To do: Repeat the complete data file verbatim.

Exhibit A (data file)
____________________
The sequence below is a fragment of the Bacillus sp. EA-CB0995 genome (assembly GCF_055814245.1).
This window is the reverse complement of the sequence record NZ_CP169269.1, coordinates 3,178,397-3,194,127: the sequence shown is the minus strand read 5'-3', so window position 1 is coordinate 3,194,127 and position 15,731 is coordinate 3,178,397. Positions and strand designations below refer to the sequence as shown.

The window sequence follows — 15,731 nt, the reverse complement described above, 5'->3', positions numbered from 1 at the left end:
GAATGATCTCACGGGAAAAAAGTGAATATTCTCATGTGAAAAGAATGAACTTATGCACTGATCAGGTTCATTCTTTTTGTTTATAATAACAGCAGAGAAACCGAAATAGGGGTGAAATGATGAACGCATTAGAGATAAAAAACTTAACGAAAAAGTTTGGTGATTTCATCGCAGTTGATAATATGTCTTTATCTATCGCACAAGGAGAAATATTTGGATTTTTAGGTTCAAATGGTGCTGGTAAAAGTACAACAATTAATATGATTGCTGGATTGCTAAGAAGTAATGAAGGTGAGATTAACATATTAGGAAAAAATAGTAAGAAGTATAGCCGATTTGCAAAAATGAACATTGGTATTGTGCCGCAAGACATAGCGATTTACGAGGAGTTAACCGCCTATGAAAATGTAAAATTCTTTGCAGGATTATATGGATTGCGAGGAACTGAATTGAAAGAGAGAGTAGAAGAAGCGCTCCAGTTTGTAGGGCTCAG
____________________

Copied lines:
The sequence below is a fragment of the Bacillus sp. EA-CB0995 genome (assembly GCF_055814245.1).
This window is the reverse complement of the sequence record NZ_CP169269.1, coordinates 3,178,397-3,194,127: the sequence shown is the minus strand read 5'-3', so window position 1 is coordinate 3,194,127 and position 15,731 is coordinate 3,178,397. Positions and strand designations below refer to the sequence as shown.

The window sequence follows — 15,731 nt, the reverse complement described above, 5'->3', positions numbered from 1 at the left end:
GAATGATCTCACGGGAAAAAAGTGAATATTCTCATGTGAAAAGAATGAACTTATGCACTGATCAGGTTCATTCTTTTTGTTTATAATAACAGCAGAGAAACCGAAATAGGGGTGAAATGATGAACGCATTAGAGATAAAAAACTTAACGAAAAAGTTTGGTGATTTCATCGCAGTTGATAATATGTCTTTATCTATCGCACAAGGAGAAATATTTGGATTTTTAGGTTCAAATGGTGCTGGTAAAAGTACAACAATTAATATGATTGCTGGATTGCTAAGAAGTAATGAAGGTGAGATTAACATATTAGGAAAAAATAGTAAGAAGTATAGCCGATTTGCAAAAATGAACATTGGTATTGTGCCGCAAGACATAGCGATTTACGAGGAGTTAACCGCCTATGAAAATGTAAAATTCTTTGCAGGATTATATGGATTGCGAGGAACTGAATTGAAAGAGAGAGTAGAAGAAGCGCTCCAGTTTGTAGGGCTCAG